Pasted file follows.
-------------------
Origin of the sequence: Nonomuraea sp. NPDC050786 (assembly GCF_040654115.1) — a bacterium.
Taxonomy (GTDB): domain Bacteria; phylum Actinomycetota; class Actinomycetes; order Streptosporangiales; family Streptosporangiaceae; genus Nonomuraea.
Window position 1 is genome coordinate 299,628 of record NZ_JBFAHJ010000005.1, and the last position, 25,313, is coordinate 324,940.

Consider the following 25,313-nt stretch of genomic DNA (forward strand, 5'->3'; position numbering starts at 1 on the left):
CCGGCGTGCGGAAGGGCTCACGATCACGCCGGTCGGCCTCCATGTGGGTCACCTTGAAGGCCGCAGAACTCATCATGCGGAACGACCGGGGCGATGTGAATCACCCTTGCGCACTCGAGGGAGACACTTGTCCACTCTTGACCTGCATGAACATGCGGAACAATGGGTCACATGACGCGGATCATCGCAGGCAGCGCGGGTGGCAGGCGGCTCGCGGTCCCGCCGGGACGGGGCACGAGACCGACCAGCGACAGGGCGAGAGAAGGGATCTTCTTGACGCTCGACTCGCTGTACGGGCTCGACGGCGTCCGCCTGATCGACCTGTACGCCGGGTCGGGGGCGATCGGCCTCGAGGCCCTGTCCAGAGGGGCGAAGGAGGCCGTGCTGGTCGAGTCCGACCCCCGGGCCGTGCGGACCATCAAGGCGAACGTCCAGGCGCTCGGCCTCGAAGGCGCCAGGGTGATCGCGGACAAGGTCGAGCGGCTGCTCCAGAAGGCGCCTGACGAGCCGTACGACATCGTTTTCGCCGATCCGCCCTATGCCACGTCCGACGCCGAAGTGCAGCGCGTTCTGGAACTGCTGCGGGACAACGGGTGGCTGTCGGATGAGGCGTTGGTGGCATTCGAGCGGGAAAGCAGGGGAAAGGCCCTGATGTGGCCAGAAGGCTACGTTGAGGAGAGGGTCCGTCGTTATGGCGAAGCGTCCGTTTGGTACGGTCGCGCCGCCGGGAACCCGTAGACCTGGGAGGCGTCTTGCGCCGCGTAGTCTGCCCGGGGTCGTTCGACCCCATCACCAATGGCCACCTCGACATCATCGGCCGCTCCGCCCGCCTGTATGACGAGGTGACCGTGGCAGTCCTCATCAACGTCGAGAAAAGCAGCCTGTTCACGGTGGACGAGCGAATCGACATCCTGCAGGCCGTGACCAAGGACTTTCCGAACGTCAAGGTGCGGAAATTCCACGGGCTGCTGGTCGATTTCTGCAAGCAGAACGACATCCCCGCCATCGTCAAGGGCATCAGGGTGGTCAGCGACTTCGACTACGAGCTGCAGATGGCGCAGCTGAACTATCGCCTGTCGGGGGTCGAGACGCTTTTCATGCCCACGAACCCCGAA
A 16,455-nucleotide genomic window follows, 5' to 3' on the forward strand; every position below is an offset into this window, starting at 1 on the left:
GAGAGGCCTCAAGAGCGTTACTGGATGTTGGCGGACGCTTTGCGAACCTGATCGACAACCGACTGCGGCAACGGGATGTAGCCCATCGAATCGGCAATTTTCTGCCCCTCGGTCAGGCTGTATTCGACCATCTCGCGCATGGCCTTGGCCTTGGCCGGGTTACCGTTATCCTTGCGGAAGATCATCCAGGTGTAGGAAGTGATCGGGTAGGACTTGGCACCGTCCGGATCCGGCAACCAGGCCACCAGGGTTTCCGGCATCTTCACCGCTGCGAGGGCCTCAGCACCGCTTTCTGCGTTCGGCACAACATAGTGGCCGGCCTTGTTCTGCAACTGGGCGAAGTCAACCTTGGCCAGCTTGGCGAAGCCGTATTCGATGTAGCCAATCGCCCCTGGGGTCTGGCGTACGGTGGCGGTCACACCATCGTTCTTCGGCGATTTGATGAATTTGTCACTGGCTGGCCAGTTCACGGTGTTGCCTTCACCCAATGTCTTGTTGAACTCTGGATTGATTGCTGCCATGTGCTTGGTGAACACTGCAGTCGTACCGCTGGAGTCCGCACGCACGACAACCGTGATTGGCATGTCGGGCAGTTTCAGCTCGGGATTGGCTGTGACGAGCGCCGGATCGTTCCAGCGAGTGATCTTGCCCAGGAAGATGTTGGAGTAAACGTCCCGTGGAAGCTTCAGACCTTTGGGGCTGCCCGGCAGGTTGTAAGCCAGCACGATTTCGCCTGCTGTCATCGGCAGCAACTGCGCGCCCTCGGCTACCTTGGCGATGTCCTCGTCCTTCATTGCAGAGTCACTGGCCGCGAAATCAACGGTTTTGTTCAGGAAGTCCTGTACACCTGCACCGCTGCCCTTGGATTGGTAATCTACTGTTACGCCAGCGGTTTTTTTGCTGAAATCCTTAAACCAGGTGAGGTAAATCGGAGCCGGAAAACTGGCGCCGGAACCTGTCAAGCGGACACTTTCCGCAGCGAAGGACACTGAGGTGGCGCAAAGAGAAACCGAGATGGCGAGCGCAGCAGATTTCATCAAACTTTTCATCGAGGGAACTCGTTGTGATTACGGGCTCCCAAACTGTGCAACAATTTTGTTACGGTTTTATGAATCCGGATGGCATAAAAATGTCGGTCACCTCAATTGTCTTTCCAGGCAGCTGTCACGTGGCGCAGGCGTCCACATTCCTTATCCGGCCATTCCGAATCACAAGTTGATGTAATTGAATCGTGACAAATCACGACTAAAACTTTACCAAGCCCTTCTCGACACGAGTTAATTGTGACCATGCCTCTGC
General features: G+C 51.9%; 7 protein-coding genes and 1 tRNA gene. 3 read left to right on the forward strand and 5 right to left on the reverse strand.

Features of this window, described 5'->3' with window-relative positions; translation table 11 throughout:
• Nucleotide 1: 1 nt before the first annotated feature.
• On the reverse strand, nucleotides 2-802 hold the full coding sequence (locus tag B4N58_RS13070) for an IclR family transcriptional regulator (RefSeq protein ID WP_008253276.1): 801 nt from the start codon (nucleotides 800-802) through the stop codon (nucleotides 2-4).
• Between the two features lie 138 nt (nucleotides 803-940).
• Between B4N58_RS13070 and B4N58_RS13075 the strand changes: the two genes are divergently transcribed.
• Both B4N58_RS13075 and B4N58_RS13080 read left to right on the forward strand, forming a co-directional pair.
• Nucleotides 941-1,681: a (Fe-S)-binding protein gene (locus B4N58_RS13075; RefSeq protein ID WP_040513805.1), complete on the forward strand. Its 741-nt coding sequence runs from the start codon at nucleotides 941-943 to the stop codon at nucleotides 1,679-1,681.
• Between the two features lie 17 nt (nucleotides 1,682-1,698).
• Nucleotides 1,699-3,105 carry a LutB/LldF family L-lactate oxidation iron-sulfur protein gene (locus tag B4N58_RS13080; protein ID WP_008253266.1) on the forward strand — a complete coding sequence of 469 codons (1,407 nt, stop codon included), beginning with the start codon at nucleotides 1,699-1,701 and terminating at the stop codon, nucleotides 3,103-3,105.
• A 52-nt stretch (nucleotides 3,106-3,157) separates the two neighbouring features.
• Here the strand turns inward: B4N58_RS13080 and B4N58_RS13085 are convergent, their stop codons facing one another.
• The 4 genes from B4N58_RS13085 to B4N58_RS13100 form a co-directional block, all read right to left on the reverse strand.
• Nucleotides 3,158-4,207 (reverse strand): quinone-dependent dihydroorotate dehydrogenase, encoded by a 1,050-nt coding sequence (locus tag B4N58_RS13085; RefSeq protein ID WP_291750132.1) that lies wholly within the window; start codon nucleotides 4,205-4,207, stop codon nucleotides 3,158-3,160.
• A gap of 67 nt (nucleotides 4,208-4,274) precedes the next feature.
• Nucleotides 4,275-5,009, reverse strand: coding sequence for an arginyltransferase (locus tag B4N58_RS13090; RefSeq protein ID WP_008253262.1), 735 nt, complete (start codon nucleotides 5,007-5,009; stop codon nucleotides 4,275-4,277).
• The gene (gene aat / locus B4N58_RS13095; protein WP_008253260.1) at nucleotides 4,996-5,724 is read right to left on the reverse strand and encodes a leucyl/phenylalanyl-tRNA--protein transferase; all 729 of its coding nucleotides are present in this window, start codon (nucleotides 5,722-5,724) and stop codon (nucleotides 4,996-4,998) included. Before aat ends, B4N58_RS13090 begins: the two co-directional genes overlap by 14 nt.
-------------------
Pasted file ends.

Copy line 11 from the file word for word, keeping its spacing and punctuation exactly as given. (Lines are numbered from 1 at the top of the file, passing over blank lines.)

• On the reverse strand, nucleotides 2-802 hold the full coding sequence (locus tag B4N58_RS13070) for an IclR family transcriptional regulator (RefSeq protein ID WP_008253276.1): 801 nt from the start codon (nucleotides 800-802) through the stop codon (nucleotides 2-4).